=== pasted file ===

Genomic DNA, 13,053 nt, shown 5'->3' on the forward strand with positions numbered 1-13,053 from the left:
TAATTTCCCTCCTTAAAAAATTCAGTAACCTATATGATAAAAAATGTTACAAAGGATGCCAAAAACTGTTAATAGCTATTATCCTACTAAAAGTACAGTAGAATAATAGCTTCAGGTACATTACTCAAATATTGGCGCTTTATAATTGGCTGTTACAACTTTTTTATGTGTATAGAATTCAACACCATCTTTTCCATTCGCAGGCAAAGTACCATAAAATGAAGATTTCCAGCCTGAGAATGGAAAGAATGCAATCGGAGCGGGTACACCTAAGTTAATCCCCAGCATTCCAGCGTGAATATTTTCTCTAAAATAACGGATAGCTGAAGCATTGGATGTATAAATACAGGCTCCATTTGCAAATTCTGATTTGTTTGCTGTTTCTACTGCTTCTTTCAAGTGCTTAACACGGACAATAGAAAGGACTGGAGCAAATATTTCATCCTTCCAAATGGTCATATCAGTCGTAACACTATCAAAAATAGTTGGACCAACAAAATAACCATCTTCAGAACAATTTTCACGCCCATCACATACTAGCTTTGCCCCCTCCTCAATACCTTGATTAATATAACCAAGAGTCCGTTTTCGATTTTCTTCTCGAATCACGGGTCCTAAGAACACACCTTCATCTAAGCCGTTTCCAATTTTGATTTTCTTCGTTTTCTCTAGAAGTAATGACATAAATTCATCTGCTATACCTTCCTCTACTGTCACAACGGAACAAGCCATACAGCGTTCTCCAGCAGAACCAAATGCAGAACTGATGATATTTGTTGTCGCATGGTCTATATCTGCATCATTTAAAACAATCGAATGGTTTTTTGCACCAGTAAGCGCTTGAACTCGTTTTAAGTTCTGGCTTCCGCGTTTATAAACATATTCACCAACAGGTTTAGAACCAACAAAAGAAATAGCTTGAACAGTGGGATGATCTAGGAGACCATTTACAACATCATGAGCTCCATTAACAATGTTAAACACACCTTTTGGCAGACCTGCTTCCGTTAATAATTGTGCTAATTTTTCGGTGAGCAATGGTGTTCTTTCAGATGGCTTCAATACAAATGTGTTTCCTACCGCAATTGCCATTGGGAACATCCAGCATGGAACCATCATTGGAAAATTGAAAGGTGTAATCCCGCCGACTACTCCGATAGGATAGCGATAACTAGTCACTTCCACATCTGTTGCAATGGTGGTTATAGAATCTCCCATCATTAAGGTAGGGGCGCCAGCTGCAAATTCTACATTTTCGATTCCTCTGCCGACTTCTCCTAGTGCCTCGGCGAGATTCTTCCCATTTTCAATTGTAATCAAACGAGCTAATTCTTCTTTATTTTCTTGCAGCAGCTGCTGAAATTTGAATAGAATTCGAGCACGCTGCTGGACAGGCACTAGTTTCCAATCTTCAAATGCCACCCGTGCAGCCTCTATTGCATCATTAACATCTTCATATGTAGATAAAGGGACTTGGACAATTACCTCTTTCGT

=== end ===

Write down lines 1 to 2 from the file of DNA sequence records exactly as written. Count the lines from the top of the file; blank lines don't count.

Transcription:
Genomic DNA, 13,053 nt, shown 5'->3' on the forward strand with positions numbered 1-13,053 from the left:
TAATTTCCCTCCTTAAAAAATTCAGTAACCTATATGATAAAAAATGTTACAAAGGATGCCAAAAACTGTTAATAGCTATTATCCTACTAAAAGTACAGTAGAATAATAGCTTCAGGTACATTACTCAAATATTGGCGCTTTATAATTGGCTGTTACAACTTTTTTATGTGTATAGAATTCAACACCATCTTTTCCATTCGCAGGCAAAGTACCATAAAATGAAGATTTCCAGCCTGAGAATGGAAAGAATGCAATCGGAGCGGGTACACCTAAGTTAATCCCCAGCATTCCAGCGTGAATATTTTCTCTAAAATAACGGATAGCTGAAGCATTGGATGTATAAATACAGGCTCCATTTGCAAATTCTGATTTGTTTGCTGTTTCTACTGCTTCTTTCAAGTGCTTAACACGGACAATAGAAAGGACTGGAGCAAATATTTCATCCTTCCAAATGGTCATATCAGTCGTAACACTATCAAAAATAGTTGGACCAACAAAATAACCATCTTCAGAACAATTTTCACGCCCATCACATACTAGCTTTGCCCCCTCCTCAATACCTTGATTAATATAACCAAGAGTCCGTTTTCGATTTTCTTCTCGAATCACGGGTCCTAAGAACACACCTTCATCTAAGCCGTTTCCAATTTTGATTTTCTTCGTTTTCTCTAGAAGTAATGACATAAATTCATCTGCTATACCTTCCTCTACTGTCACAACGGAACAAGCCATACAGCGTTCTCCAGCAGAACCAAATGCAGAACTGATGATATTTGTTGTCGCATGGTCTATATCTGCATCATTTAAAACAATCGAATGGTTTTTTGCACCAGTAAGCGCTTGAACTCGTTTTAAGTTCTGGCTTCCGCGTTTATAAACATATTCACCAACAGGTTTAGAACCAACAAAAGAAATAGCTTGAACAGTGGGATGATCTAGGAGACCATTTACAACATCATGAGCTCCATTAACAATGTTAAACACACCTTTTGGCAGACCTGCTTCCGTTAATAATTGTGCTAATTTTTCGGTGAGCAATGGTGTTCTTTCAGATGGCTTCAATACAAATGTGTTTCCTACCGCAATTGCCATTGGGAACATCCAGCATGGAACCATCATTGGAAAATTGAAAGGTGTAATCCCGCCGACTACTCCGATAGGATAGCGATAACTAGTCACTTCCACATCTGTTGCAATGGTGGTTATAGAATCTCCCATCATTAAGGTAGGGGCGCCAGCTGCAAATTCTACATTTTCGATTCCTCTGCCGACTTCTCCTAGTGCCTCGGCGAGATTCTTCCCATTTTCAATTGTAATCAAACGAGCTAATTCTTCTTTATTTTCTTGCAGCAGCTGCTGAAATTTGAATAGAATTCGAGCACGCTGCTGGACAGGCACTAGTTTCCAATCTTCAAATGCCACCCGTGCAGCCTCTATTGCATCATTAACATCTTCATATGTAGATAAAGGGACTTGGACAATTACCTCTTTCGT